Needs vary this time of year at Western Pa’s charity thrift stores.

At the Goodwill store in the Hollywood Square Mall, just off Route 22 in Salem, things have been busy for the past few months.

“We have a lot more business here than we had in Murrysville,” assistant manager Jenny Desport said.

Part of that, she said, is due to the opening of a new store in a location with better access, but charity thrift stores such as Goodwill, St. Vincent DePaul and the Salvation Army have experienced a sharp increase in foot traffic during the pandemic.

“Material donations are the lifeblood of Goodwill stores, and the success of our stores is largely due to the donations we receive,” said Michael J. Smith, president and CEO of Goodwill of Southwestern Pennsylvania.

Desport said the Salem Goodwill store receives a fairly wide variety of donations, but could use more clothing donations for teens and older adults.

“We get an overabundance of kid stuff,” Desport said.

At the St. Vincent DePaul store in Jeannette, President Marilyn Lander said that right now they have an abundance of everything but space after moving from Clay Avenue to the old Arlington Shoes & Repairing building in North First Street and Harrison Ave.

“We’re definitely a little busier here than we were at our other location,” Lander said. “But we also received a lot more donations. We are running out of space, rather than struggling for items to offer.

At the St. Vincent DePaul store in Monroeville, assistant manager Katie Hagood said that while their clothing inventory was in good condition, they could use other items.

“The donations that we typically run out of, especially at this time of year and with covid, are household goods,” Hagood said. “Pots and pans, kitchen utensils and furniture.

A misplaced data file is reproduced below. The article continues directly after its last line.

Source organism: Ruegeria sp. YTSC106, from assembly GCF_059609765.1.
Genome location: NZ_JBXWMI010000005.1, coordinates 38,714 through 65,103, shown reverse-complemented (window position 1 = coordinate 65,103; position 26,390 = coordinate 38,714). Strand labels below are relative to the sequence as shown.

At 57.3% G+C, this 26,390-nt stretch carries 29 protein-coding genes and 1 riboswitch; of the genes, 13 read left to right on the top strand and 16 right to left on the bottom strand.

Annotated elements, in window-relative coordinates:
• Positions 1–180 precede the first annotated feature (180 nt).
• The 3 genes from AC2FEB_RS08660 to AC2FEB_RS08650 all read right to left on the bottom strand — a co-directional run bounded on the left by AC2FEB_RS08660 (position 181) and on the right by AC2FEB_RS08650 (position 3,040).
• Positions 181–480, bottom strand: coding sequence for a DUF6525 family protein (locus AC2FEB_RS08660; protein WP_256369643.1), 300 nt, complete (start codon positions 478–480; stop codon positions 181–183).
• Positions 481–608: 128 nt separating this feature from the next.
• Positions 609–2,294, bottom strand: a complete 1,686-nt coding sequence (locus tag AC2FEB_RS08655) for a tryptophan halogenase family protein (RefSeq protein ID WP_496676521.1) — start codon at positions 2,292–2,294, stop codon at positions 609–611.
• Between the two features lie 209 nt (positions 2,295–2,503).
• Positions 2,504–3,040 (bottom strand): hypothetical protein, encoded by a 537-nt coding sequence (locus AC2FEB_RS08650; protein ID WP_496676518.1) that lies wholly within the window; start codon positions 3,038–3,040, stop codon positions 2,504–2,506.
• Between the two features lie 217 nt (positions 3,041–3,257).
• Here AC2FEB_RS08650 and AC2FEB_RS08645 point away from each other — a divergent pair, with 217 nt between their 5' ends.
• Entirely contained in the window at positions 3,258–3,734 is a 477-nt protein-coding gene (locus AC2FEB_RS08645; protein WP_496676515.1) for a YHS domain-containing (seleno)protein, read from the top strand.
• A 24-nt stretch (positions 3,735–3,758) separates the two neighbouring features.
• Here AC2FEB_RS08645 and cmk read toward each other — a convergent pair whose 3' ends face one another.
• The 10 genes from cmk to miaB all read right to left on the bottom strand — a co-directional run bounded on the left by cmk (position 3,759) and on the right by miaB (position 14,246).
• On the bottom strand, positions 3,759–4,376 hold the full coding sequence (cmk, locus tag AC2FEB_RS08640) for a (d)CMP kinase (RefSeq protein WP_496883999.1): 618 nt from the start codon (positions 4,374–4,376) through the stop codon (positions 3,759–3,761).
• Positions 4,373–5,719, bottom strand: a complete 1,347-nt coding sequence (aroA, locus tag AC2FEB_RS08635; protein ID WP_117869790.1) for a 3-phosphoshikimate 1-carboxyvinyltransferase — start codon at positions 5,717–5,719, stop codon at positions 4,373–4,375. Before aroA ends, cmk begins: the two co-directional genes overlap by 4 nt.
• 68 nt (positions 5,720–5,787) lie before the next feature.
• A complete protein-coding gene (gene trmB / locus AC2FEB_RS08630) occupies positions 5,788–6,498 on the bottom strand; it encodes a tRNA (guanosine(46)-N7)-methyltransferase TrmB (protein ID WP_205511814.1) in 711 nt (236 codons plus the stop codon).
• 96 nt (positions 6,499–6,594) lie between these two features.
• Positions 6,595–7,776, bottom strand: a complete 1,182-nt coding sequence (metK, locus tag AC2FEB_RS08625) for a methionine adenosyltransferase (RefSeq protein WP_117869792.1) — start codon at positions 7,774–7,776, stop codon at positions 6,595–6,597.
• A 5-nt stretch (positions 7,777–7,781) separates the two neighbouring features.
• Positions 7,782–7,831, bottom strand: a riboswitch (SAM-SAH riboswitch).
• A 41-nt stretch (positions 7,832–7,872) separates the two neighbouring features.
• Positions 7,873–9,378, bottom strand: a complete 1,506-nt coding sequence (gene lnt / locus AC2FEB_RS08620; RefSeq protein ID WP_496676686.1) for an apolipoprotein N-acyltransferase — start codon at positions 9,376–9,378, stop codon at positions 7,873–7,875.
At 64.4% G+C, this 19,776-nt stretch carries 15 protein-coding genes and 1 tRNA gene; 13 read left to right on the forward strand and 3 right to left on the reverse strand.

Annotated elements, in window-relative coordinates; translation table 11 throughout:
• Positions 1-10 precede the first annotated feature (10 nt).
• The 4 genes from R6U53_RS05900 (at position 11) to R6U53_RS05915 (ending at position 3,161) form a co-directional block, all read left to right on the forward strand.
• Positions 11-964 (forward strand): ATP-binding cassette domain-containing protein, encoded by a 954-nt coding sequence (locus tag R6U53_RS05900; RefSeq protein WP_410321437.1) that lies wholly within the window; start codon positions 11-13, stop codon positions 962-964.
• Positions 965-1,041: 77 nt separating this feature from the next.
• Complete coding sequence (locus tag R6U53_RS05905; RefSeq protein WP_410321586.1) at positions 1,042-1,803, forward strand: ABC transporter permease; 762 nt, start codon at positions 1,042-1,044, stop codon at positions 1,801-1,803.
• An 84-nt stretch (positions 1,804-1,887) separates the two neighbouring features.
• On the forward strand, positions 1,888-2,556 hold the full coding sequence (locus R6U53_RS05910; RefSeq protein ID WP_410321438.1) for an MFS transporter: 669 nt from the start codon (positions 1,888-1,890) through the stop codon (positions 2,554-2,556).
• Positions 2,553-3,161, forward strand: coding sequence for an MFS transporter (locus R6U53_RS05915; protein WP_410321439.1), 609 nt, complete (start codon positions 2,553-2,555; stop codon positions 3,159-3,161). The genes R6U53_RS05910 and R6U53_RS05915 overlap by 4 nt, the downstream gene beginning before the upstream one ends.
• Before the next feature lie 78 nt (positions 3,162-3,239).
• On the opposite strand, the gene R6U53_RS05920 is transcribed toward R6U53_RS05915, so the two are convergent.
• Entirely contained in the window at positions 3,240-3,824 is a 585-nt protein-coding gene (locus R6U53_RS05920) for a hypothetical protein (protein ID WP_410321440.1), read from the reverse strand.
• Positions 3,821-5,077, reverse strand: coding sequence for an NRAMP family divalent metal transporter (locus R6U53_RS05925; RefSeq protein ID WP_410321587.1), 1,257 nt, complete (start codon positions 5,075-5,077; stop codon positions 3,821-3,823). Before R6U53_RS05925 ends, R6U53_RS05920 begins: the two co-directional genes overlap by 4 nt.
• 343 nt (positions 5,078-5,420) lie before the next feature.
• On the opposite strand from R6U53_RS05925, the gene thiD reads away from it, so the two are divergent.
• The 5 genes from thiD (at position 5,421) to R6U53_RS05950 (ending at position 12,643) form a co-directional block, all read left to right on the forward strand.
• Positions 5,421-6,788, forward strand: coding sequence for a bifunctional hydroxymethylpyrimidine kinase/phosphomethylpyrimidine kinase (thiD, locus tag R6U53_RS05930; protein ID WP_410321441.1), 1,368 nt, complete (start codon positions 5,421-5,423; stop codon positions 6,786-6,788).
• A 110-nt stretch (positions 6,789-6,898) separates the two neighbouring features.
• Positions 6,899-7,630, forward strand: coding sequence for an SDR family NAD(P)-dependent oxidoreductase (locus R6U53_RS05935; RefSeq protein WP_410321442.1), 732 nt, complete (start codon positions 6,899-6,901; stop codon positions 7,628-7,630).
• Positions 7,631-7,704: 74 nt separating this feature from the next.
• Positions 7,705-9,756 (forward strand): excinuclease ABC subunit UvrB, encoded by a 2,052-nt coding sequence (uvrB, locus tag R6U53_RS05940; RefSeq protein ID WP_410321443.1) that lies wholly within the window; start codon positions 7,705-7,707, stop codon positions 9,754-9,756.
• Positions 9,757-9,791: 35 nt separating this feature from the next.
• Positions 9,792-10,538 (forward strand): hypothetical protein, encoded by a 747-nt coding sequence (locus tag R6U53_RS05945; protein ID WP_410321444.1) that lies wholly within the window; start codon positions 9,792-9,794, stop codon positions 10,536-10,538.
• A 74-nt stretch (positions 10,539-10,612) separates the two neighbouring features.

Smith said Goodwill officials hope residents will be able to do some early spring housekeeping, checking closets, attics, basements and garages for clothes, household items, books, jewelry , computers and electronic equipment.

“Donations are more important than ever due to the strong demand from the community who rely on our stores to have the products they need,” he said.

At the Goodwill on Pittsburgh Street in Cheswick, assistant manager Shane Bourne said that while the pandemic has brought more families through the door, it has also helped bring in additional donations to meet that demand.

“Our business is doing very well, and I think that’s part of why we’re making this effort to get people to donate,” he said. “We have sold a large part of our stock. I think we were lucky in part because people spent a lot of time at home and ended up cleaning up, which resulted in a lot of donations.

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Patrick Varine is an editor at Tribune-Review. You can contact Patrick at 724-850-2862, [email protected] or via Twitter .

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